Henrico County Public Schools has five options on the table, with the format ultimately depending on the pandemic. In a news release, the school system said new safety measures would be adopted for the on-campus plans and that students’ learning pace would be adjusted to fill in the gaps of what they missed in the spring.
The five options include students returning to campuses; students continuing remote learning; students coming back to campuses for weeks or months at a time with stints of remote learning; some students coming to school with others learning remotely on alternate days; and the same hybrid idea, just without alternating days.
Those situations are similar to what Chesterfield County schools chief Merv Daugherty told families late last month that the county school system is considering.
Daugherty said the district is looking at giving every student a system-issued laptop or tablet next year while also giving free wireless internet or hot spots to families who don’t already have access.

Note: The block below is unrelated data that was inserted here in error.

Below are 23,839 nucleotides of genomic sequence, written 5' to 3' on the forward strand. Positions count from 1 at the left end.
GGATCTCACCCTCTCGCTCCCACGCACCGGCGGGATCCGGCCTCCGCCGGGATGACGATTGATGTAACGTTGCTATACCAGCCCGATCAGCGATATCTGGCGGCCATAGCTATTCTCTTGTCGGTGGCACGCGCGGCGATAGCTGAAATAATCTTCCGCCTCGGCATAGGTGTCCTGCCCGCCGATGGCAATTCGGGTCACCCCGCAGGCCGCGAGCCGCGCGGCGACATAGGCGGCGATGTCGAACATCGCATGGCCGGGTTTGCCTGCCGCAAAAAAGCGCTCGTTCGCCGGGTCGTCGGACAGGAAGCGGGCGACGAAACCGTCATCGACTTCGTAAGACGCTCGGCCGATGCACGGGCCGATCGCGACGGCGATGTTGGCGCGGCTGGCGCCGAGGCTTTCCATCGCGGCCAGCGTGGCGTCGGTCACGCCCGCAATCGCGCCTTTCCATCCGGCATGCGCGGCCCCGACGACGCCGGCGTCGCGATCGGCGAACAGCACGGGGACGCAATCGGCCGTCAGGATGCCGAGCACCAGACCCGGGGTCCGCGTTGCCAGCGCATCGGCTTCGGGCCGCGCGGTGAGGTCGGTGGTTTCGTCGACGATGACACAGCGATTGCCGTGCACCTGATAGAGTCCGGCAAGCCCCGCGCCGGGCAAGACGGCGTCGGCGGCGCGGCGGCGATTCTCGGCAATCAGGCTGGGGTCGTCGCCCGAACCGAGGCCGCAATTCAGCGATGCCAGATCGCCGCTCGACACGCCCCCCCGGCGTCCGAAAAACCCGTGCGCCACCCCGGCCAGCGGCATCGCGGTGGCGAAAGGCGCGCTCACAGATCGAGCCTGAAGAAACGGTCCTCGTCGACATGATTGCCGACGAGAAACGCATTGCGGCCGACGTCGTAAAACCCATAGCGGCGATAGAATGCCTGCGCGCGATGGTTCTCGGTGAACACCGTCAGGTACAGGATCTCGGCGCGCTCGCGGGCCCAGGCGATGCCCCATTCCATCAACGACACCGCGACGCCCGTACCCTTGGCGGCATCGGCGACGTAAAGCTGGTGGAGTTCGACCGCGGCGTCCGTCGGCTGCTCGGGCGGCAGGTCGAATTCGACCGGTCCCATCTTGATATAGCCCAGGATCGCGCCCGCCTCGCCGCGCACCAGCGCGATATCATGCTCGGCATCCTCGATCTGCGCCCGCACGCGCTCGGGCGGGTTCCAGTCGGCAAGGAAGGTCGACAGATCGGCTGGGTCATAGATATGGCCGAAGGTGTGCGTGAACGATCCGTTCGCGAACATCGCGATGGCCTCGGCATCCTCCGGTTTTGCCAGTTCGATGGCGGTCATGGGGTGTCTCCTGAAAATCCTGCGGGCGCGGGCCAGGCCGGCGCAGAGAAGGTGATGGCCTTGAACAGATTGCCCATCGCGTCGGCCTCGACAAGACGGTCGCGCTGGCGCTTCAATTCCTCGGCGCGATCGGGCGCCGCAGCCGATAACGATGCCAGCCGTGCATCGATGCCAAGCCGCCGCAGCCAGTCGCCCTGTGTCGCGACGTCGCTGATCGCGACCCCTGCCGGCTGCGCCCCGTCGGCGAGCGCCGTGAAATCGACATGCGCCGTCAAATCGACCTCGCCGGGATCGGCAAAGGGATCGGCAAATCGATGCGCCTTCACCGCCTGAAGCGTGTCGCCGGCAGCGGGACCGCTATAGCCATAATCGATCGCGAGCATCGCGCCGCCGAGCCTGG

“We will continue to tackle challenges and take advantage of opportunities as they come our way, and we will keep you updated as soon as decisions are made,” he said. “We continue to appreciate your patience as we navigate this uncharted path. Together, we will come through this stronger as individuals and as a community.”
School districts in the Richmond area aren’t the only ones trying to figure out reopening plans.
In Radford, where only six people have been infected by the virus according to state data, Superintendent Robert Graham hopes to have the school year start in early August, with 12 to 15 students on each school bus and in each classroom. Still, it would not be a complete reopening.